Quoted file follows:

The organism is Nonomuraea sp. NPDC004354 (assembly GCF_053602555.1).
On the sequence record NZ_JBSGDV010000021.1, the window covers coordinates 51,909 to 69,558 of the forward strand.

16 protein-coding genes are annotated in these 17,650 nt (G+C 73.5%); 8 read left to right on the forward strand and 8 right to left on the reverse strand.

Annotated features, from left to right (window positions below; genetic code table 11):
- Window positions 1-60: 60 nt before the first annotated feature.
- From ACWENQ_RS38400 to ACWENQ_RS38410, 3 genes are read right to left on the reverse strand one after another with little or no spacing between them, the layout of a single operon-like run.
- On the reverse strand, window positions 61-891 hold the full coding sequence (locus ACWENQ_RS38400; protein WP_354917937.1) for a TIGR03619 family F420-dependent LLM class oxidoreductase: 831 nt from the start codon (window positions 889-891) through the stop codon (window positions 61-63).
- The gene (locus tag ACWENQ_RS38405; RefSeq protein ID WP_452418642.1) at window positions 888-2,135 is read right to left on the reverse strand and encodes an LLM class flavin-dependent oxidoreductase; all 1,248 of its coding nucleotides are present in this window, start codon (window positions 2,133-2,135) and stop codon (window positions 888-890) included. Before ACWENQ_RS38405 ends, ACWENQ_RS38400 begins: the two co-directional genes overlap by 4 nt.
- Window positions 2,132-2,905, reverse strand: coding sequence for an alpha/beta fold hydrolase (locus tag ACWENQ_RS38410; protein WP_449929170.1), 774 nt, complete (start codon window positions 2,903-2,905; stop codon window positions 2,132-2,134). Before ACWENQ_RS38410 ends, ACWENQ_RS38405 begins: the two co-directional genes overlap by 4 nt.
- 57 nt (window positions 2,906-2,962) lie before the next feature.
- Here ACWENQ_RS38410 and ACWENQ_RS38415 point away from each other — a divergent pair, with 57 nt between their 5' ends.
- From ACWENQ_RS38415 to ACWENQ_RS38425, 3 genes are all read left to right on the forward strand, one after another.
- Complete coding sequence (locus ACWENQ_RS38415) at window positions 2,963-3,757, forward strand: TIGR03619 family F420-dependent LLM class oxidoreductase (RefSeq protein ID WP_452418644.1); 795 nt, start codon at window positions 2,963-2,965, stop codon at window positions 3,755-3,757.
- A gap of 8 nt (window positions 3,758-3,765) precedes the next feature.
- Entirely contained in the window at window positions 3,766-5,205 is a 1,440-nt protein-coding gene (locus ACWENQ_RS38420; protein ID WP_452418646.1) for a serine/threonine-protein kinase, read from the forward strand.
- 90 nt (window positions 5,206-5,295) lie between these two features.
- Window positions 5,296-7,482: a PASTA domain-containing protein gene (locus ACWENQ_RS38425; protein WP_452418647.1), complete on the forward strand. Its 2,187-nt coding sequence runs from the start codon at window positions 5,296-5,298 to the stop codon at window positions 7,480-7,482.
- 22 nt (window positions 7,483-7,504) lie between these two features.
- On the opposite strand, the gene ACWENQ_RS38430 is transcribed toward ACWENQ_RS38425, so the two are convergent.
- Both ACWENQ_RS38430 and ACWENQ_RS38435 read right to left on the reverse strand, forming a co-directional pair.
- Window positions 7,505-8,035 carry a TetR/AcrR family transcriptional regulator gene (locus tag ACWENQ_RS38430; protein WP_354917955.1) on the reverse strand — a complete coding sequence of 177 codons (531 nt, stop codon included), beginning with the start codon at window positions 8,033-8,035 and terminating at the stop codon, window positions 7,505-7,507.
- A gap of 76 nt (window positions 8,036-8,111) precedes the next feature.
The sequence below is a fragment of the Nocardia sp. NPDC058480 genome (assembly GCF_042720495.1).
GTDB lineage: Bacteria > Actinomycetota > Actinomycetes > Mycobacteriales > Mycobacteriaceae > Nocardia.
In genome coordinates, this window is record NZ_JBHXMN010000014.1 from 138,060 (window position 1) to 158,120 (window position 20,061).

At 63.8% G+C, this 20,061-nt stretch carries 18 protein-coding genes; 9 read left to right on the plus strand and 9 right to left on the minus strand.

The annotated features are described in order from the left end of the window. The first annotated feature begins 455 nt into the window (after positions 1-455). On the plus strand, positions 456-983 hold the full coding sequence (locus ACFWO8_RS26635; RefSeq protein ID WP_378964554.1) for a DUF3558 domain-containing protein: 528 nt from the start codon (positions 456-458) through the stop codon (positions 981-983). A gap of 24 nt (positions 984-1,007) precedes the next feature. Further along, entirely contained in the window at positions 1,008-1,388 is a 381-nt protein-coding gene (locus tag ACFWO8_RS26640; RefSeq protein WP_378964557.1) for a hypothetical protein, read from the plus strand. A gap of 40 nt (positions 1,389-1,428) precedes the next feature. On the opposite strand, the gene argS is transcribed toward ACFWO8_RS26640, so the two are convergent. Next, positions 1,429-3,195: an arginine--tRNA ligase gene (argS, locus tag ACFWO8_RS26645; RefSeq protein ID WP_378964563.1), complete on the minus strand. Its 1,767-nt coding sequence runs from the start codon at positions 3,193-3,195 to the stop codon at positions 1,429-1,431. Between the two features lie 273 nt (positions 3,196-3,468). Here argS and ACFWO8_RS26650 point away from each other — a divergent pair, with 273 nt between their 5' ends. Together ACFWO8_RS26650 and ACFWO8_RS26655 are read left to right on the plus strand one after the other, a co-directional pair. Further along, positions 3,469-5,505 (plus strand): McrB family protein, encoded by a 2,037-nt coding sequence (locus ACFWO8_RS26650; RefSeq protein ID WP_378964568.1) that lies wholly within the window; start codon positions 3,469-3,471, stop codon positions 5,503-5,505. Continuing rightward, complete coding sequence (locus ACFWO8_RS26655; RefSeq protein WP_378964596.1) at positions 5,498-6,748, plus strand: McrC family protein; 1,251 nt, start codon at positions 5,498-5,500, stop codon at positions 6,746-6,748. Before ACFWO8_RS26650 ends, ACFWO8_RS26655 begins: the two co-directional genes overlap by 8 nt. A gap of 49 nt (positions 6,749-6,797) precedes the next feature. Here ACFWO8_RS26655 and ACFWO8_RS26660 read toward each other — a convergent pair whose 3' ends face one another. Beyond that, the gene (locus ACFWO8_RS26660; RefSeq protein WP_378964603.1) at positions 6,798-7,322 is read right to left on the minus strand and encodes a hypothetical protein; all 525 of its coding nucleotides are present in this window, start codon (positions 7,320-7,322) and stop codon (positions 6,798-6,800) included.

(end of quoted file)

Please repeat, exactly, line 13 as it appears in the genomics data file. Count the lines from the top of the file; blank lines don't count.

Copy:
- Complete coding sequence (locus ACWENQ_RS38415) at window positions 2,963-3,757, forward strand: TIGR03619 family F420-dependent LLM class oxidoreductase (RefSeq protein ID WP_452418644.1); 795 nt, start codon at window positions 2,963-2,965, stop codon at window positions 3,755-3,757.